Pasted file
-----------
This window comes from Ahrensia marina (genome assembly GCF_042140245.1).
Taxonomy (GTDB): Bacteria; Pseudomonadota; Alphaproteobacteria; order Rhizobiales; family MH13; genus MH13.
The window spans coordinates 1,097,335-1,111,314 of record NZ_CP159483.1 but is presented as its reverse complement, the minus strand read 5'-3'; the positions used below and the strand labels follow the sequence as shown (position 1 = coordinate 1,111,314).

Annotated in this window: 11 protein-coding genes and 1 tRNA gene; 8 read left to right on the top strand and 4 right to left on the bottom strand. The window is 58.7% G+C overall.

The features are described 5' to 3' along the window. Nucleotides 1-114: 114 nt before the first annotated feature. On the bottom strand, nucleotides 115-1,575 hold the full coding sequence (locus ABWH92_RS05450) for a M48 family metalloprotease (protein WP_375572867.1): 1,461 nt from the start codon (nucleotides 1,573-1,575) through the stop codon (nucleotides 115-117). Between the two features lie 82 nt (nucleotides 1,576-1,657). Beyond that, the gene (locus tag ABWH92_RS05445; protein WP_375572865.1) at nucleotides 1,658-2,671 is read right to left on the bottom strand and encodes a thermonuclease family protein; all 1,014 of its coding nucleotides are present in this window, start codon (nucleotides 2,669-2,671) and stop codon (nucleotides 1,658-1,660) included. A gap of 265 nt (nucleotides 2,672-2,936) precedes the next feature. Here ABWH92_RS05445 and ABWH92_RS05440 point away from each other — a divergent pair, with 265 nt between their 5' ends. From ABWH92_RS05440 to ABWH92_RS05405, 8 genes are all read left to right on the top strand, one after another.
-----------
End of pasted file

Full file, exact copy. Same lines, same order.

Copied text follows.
This window comes from Ahrensia marina (genome assembly GCF_042140245.1).
Taxonomy (GTDB): Bacteria; Pseudomonadota; Alphaproteobacteria; order Rhizobiales; family MH13; genus MH13.
The window spans coordinates 1,097,335-1,111,314 of record NZ_CP159483.1 but is presented as its reverse complement, the minus strand read 5'-3'; the positions used below and the strand labels follow the sequence as shown (position 1 = coordinate 1,111,314).

Annotated in this window: 11 protein-coding genes and 1 tRNA gene; 8 read left to right on the top strand and 4 right to left on the bottom strand. The window is 58.7% G+C overall.

The features are described 5' to 3' along the window. Nucleotides 1-114: 114 nt before the first annotated feature. On the bottom strand, nucleotides 115-1,575 hold the full coding sequence (locus ABWH92_RS05450) for a M48 family metalloprotease (protein WP_375572867.1): 1,461 nt from the start codon (nucleotides 1,573-1,575) through the stop codon (nucleotides 115-117). Between the two features lie 82 nt (nucleotides 1,576-1,657). Beyond that, the gene (locus tag ABWH92_RS05445; protein WP_375572865.1) at nucleotides 1,658-2,671 is read right to left on the bottom strand and encodes a thermonuclease family protein; all 1,014 of its coding nucleotides are present in this window, start codon (nucleotides 2,669-2,671) and stop codon (nucleotides 1,658-1,660) included. A gap of 265 nt (nucleotides 2,672-2,936) precedes the next feature. Here ABWH92_RS05445 and ABWH92_RS05440 point away from each other — a divergent pair, with 265 nt between their 5' ends. From ABWH92_RS05440 to ABWH92_RS05405, 8 genes are all read left to right on the top strand, one after another.